Many people have the ability to create beautiful, exciting, thought provoking or otherwise exemplary pieces of film. But, they simply do not know where to begin as they lack the “spark”. If I ever have that feeling, I resort to these tried and true methods.
The best ideas come when you are focused. Get some water, turn off your phone, shut your door and try these methods (except for #3)!
- Start with a character
This is simple, straightforward and especially helpful if the film is based on a standard plot type (i.e. Hero’s Journey). Before you even think a plot, setting or even consider the feasability of the shoot, establish a character. Figure out what he looks like by phsycially drawing the charatcer on a piece of paper. Once you materialize the mental picture, list his attributes, strengths and weaknesses.
As an example, I quickly scribbled out a cowboy named Billy Marcus
Terrible drawing, yes, but good enough for me, which is all that matters in this context. We have a few attributes; he is strong, resourceful and has a strong Texas accent. His weaknesses include his lack of technical understanding and a late 1800’s sociocultural mindset.
Now, looking at the character, think what scenario or location would get more interesting with this character involved in it. An easy way to do this (and with comedy especially) is to drop the character into the most obtuse, uncomfortable setting we could imagine for this character. For example, we could drop this cowboy into a modern city setting and make a comedy film around his bumbling antics in said city to function comfortably. If one wished to go the more serious route, scale back the timescale and drop him into the budding Industrial Revolution as the audience follows him and his family attempting to adjust to city and factory life.
This character development also works for villans. A simple way to makle a compelling villan is to make a character which 1. can capitalize on the main character’s strengths and 2. is supremely powerful in his own right.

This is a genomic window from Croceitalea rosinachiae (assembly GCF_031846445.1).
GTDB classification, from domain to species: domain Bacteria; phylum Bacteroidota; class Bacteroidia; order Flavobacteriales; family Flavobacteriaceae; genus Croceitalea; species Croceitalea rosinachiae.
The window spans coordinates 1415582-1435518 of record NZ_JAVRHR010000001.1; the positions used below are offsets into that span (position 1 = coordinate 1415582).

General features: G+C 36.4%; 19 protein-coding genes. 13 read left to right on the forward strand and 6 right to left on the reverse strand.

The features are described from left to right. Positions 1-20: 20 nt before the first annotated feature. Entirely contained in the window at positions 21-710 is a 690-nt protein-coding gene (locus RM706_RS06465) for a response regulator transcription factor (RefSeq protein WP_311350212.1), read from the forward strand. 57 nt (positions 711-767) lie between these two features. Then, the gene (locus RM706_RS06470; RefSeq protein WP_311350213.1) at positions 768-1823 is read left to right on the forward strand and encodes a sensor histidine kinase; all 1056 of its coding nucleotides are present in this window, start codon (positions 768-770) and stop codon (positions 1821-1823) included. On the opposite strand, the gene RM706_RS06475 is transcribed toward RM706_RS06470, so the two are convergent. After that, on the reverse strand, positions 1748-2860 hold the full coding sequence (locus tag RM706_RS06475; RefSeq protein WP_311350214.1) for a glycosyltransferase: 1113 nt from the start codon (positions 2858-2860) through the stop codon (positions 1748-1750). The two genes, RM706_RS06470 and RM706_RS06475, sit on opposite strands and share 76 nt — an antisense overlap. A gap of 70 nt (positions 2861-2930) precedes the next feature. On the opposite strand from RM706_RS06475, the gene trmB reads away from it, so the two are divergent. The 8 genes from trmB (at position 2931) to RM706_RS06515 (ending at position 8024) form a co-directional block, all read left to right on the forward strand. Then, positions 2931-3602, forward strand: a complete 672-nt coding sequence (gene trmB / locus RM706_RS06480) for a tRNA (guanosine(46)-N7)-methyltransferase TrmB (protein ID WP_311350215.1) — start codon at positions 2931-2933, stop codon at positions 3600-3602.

2. Feel the music.
I have always found music is a great supplementaryThis method works especially well if you think in images rather than words. Sit back, close your eyes, and just listen to a song. Easy enough. Now, create a music video in your mind for the lyrics or instrumental notes you are hearing. Take parts of the mental music video you have imagined, a character, specific lyrics, a recurring beat pattern or even just the mood of the song which makes you think of something, and you write it down.
Listen to multiple songs. Take pieces of all of them and place them into a story framework.
3. Experience life
If you reach a brick wall that will not go away no matter what, it is best to put down the pen and return to life for a small while. Go do something exciting, go drive somewhere new or go meet some new people. Combine this step with #2 and take a long walk while listening to music. Bring your laptop to a coffee shop, a beach or a forest and write there instead of being cooped up your room. Leaving the writing room for breaks is essential to refresh your brain. By re-assessing the world, you re-assess your approach to materializing your ideas.
When it comes to ideas, going from 0 to 1 is always the hardest part. Once you get a concept, a character, a word or even a spark that makes you go “Let’s follow this!”, the pre-production process becomes an immensely pleasurable application of your mind’s greatest creative recesses.